Inserted into each pocket is a short length of flexible material, for example a length of coil spring, indicated at H, so as to provide thickenings as indicated at H in Figure 4 at spaced intervals in the web. After insertion of the lengths of coiled spring H into the pockets a length of stitching is applied completely along the edge of the web through which the pockets initially open so as to close the previously open ends of the pockets and thus retain the lengths of spring H in the pockets.
If desired instead of a single relatively hard flexible spring or like member being inserted into each pocket a series of lengths of comparatively rigid material may be so inserted for the purpose of providing the necessary thickenings while enabling a degree of bending of the web about lines parallel to its length.
In some cases, moreover, the lengths of material inserted into the pockets may be of a completely rigid nature, as for example, metal or a hard comparatively inflexible plastic material.
The general weaving procedure for making a length of webbing from two plies which are united at some points but are separated at other points to form pockets is well known in itself and thus forms no part of the present invention.
The buckle in the construction shown in the drawings comprises a base plate I formed of suitable gauge sheet metal and of approximately rectangular form and having a width slightly greater than the width of the webbing, this base plate having at one end a slot I through which can be passed a loop of webbing as indicated at K constituting, for example, one end of a belt formed from the webbing or serving as a means for attaching the buckle to some desired part. Struck up from the base plate I at approximately the centre of its length is a lip I which extends substantially completely across the width of the base plate, the edge of this lip facing the end of the base plate in which the slot I is formed.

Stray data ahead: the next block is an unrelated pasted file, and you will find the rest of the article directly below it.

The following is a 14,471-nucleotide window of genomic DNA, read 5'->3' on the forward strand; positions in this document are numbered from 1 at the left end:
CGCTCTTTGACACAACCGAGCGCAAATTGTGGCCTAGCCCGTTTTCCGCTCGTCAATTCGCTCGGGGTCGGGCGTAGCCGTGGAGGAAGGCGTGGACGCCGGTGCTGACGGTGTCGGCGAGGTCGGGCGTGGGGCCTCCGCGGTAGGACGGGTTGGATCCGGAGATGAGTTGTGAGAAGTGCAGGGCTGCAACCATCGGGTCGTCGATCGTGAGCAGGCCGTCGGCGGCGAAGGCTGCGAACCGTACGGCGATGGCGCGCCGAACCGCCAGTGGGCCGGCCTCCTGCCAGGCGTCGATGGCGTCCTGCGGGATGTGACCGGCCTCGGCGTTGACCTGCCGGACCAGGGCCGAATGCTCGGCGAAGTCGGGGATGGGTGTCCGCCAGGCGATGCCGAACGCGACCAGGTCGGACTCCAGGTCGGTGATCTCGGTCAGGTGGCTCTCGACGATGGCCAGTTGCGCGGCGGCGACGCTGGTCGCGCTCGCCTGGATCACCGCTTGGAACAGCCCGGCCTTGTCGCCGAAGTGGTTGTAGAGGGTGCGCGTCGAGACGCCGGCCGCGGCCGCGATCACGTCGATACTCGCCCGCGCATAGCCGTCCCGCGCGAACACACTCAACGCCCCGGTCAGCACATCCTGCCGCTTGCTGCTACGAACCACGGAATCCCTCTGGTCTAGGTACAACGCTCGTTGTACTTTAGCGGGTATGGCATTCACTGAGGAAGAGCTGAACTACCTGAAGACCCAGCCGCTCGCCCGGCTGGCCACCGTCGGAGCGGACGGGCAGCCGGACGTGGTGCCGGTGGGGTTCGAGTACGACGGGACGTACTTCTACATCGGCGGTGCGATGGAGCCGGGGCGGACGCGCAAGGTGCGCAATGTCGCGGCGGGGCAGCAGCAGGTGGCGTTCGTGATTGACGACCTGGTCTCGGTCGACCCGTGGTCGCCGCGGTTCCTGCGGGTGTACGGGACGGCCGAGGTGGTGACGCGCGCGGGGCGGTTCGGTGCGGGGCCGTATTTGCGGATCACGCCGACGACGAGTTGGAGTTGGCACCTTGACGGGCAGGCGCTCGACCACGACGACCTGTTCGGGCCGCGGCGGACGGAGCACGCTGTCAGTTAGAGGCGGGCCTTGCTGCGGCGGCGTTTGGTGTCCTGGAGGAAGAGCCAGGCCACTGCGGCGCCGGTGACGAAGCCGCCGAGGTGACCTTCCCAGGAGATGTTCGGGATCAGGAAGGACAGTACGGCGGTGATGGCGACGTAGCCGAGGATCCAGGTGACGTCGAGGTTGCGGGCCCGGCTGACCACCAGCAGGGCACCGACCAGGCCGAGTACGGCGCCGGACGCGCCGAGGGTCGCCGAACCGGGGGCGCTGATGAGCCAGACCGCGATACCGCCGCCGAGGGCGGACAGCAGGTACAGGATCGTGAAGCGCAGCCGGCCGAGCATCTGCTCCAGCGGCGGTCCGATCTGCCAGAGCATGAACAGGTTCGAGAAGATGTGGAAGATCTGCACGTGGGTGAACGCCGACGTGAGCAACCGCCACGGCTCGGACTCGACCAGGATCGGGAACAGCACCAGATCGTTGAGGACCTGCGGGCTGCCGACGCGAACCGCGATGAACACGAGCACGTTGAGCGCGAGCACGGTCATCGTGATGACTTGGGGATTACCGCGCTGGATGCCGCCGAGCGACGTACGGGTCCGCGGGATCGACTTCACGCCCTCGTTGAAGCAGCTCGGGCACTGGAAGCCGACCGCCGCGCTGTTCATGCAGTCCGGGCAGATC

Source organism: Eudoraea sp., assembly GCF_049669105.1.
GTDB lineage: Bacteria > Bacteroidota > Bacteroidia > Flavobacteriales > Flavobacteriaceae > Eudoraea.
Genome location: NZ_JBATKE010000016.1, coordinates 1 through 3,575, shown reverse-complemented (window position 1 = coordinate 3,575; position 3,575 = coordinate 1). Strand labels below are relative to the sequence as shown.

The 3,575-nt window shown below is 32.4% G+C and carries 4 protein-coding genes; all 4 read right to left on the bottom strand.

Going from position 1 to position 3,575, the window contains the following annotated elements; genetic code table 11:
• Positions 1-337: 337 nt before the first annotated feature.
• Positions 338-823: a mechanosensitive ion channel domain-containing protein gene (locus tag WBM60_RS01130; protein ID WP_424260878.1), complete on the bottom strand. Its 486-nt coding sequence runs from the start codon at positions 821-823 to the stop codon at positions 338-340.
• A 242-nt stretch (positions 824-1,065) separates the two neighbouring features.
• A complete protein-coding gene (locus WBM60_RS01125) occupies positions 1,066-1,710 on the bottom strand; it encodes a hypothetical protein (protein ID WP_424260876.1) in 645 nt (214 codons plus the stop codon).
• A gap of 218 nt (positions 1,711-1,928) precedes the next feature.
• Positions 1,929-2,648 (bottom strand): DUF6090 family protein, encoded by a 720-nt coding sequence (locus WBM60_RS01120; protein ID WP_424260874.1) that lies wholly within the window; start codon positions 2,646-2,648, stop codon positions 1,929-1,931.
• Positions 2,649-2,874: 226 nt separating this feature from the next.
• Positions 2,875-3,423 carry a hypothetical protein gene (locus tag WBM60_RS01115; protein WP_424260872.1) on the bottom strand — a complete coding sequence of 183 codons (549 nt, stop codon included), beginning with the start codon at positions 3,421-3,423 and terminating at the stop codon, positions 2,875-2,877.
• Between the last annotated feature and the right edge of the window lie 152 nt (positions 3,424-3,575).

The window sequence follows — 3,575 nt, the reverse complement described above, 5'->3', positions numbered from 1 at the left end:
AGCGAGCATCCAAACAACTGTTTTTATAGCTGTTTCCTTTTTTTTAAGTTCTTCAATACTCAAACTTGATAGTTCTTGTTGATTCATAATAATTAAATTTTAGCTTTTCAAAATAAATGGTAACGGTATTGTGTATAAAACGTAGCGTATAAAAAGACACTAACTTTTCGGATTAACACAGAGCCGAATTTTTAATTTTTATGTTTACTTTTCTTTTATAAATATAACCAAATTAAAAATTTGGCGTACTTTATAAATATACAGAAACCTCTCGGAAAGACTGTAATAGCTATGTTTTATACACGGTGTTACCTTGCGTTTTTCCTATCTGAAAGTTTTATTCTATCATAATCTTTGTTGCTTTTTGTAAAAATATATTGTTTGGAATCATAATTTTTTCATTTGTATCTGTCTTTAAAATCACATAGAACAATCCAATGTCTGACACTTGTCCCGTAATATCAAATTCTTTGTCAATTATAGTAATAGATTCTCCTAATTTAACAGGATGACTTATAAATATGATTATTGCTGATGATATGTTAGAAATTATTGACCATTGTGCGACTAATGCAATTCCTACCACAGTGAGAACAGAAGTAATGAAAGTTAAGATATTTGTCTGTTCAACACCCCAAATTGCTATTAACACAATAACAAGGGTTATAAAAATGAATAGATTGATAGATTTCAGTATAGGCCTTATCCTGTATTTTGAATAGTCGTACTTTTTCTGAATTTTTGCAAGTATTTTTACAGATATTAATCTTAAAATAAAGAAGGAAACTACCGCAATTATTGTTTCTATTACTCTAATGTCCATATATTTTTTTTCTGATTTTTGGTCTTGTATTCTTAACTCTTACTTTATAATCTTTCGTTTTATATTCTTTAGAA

Formed integrally with and projecting vertically upwards from the sides of the base plate are two parallel side plates Q, and extending between the two side plates is a pivot pin L on which is pivotally mounted the rear end of a movable plate L the free end of which lies approximately immediately above the lip J Also extending between the side plates is a pin M on which are mounted two or more springs M arranged to act upon the plate L in a. direction tending always to move its free edge away from the lip J Extending between the side plates approximately above the lip J is a second pivot pin N on which is mounted a control member N including a portion carrying a roller N acting as a cam which bears upon the upper face of the plate L as shown, and a plate-like operating lever N which has a width slightly less than the distance between the side plates and is formed so that when in its operative position (shown in Figure 1). its free edge can readily be engaged and lifted by the fingers of one hand.